While it is a short game, I think the phrase “short and sweet” applies rather well to this title. While it might not have the most to offer in terms of campaign, it well makes up for in couch co-op-ability, and yes that’s now a word. If you’re looking for something to do with a few friends, if you have those, go check out Assault Android Cactus, available on pretty much any system you can shake a stick at.
Legitimately, throughout the entire last three or so areas, I kept having to repeat to myself “Why in the name of all that is even remotely holy would you even CONSIDER designing something this way”. Extremely poor design/engineering practices aside, I did have fun going through the last few areas, despite my dwindling sanity, and the game as a whole just felt really good to run, jump, climb, explore, and swing through.
While The Princess Guide has an interesting concept, and the systems meshed rather nicely when I got used to them, there are some points that need a more in-depth tutorial, or at least an accessible tutorial after you’ve seen it, instead of having to start a new game to re-read something you missed. It may not be anything that’s redefining the genre, but I certainly wasn’t disappointed either.
Overall, I have to say I really loved how “relatable” or “real” the characters in Caligula Effect Overdose felt. A lot of good improvements were made on the original, and there were a lot of new and innovative gameplay ideas. While the game may get a little repetitive at times, if you intersperse with trauma resolution, it becomes significantly more manageable. I’m really hoping the team that made this continues on to do future work.
Overall, Tokyo School Life felt less like a dating sim and more like an interactive guide/tour, which I found to be rather refreshing. While full of tropes, they're mostly played off of or deconstructed, which is great to see them not being relied upon.
I haven't been this disappointed in the first ending I got since…geez, I don't even remember the last time I was as disappointed as I was with the ending I got. Ultimately, Song of Memories had some pretty solid potential, but ultimately squandered a bunch of it with generic characters and poor rhythm gimmick. If a little more though was put into explaining unanswered questions and making the characters a little more unique, this could've been a real gem.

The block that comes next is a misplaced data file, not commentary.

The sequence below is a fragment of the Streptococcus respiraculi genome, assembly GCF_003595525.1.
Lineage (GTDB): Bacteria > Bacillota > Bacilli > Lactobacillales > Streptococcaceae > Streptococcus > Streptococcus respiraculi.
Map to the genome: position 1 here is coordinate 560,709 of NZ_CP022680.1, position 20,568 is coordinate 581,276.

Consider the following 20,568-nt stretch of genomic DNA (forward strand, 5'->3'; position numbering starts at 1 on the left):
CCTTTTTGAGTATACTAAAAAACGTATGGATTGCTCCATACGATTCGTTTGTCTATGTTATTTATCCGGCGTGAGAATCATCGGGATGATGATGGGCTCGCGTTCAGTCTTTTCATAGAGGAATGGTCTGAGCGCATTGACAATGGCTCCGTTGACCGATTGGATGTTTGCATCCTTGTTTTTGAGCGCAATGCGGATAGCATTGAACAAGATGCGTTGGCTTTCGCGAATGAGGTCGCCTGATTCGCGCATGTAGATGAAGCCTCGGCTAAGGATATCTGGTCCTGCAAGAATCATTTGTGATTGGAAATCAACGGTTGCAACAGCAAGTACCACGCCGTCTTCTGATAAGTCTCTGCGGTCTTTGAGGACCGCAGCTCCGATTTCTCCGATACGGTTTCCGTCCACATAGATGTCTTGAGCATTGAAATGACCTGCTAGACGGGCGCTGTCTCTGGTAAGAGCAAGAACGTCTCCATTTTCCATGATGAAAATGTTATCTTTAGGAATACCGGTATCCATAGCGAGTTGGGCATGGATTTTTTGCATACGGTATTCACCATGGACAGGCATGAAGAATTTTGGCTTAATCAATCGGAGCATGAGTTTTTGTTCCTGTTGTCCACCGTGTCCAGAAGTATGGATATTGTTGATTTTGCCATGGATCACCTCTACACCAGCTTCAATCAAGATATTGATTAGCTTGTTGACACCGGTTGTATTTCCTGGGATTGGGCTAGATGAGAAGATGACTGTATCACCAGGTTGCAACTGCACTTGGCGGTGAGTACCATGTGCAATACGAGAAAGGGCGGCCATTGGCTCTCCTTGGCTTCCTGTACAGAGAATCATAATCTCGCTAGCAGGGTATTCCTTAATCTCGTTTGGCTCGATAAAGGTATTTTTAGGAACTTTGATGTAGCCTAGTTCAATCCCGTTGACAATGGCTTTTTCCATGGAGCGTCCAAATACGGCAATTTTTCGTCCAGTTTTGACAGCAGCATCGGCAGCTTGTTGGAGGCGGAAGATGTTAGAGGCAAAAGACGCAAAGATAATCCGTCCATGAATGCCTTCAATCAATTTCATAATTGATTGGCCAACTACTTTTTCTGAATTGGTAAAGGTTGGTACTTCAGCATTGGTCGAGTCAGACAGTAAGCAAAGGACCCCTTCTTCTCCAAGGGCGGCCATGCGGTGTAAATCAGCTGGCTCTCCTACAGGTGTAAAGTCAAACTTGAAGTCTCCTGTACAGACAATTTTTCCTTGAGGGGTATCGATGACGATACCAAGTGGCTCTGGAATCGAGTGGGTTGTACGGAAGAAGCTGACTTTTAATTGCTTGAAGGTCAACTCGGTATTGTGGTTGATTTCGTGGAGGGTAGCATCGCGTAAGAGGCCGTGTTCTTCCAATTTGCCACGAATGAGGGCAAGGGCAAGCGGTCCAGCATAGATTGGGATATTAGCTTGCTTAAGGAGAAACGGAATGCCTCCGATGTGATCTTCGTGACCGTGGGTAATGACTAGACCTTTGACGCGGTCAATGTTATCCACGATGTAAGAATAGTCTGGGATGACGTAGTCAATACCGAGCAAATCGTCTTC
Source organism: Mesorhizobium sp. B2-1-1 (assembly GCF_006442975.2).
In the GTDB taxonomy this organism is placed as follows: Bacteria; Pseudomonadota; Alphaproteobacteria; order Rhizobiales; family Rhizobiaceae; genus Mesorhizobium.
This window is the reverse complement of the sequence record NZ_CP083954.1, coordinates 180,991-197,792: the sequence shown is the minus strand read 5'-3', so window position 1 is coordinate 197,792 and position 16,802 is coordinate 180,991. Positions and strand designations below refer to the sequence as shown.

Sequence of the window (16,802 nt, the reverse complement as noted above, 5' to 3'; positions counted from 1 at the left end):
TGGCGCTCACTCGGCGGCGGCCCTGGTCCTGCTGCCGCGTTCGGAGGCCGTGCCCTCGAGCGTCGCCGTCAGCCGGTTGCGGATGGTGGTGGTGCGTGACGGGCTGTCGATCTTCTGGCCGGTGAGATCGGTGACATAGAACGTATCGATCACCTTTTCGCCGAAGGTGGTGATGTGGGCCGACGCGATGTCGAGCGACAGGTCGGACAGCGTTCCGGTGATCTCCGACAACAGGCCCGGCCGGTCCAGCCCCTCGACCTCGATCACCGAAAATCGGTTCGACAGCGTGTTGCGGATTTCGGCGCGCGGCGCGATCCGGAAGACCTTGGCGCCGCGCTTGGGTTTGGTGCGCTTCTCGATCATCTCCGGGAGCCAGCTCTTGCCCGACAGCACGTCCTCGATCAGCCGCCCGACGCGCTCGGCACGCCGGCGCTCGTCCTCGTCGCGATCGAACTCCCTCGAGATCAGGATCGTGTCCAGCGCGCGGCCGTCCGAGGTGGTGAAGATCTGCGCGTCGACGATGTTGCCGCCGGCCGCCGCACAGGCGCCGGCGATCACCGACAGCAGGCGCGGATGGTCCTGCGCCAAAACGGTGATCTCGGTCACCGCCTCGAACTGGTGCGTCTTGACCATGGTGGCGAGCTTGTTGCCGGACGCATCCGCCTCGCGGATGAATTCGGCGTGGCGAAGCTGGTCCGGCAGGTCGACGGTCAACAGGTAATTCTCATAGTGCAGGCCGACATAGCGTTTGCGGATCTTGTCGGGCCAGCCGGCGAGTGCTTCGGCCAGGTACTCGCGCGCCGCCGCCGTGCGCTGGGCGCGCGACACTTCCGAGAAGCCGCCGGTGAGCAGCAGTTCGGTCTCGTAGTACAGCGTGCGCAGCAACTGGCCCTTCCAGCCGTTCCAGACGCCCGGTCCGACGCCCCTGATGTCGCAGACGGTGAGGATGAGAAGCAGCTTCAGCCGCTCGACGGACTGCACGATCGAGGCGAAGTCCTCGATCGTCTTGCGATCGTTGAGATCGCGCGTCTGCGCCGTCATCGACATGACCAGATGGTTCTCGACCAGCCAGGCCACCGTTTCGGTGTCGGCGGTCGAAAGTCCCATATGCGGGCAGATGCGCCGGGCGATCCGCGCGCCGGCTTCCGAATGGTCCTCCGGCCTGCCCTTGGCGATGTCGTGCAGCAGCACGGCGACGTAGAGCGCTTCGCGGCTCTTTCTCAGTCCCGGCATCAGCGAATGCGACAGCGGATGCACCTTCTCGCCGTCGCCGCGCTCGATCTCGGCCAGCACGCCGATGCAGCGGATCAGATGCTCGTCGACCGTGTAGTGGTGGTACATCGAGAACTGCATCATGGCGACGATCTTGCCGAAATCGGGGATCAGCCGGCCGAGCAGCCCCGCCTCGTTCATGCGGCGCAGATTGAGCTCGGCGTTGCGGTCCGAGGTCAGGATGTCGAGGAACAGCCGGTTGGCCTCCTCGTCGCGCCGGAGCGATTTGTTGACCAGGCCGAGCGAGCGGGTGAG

Overall, I really enjoyed what Compile Heart had to offer with Death End Re;Quest. The battle system brings a fresh change up to the more traditional style, and the customization of skills, and how you can alter the battlefield with the “hacking” command was really fun. The “Dead End” choices made me feel like a moron, but in a way that had me coming back to say “I’ll get the next one right!”. If you’re any kind of JRPG fan, you definitely want to consider giving Death End Re;Quest a try.
On the plus side, the spacing of the storytelling to gameplay hit a real sweet spot, where neither feels like it’s dragging on or getting tedious enough for you to get fed up. As much as I truly like Liar Princess, as a game, it’s about average. It hits the standard puzzle platformer details as it should, but doesn’t truly soar to what COULD be done with it. On the other hand, the art style, story, and music make up for that setback splendidly. Although it may not reach its full potential as a game, as a story, Liar Princess and the Blind Prince certainly meets its goal. Eight super sweet cotton-candies out of ten.
While Senran Kagura: Burst Re:Newal probably isn’t winning any “publicly playable” awards, it definitely isn’t something to cross off your list just for that. So why not give it a try, or at least listen to the awesome soundtrack, and sacrifice yourself to the will of the dance.
I had a lot of fun playing Battle Princess Madelyn, and if you want that retro feel of Ghouls and Ghosts without the mounting blood pressure, or at least not as a fast increase as Ghouls and Ghosts, definitely give Battle Princess Madelyn a shot.
Ultimately, Gensokyo Defenders feels like something that would be more at home as a tablet or phone game, just with higher specs. If you plan on using your Switch more as a mobile style device, rather than a console, Gensokyo Defenders feels a lot more “right”. That being said, there isn’t any issue with it as a short and sweet time waster for a console. You can pick up a mission or two, and complete them in 10-15 minutes without too much hassle. Gensokyo Defenders would definitely appeal to those looking to make their Switch more of a mobile handheld, or those who enjoy a good tower defense style game.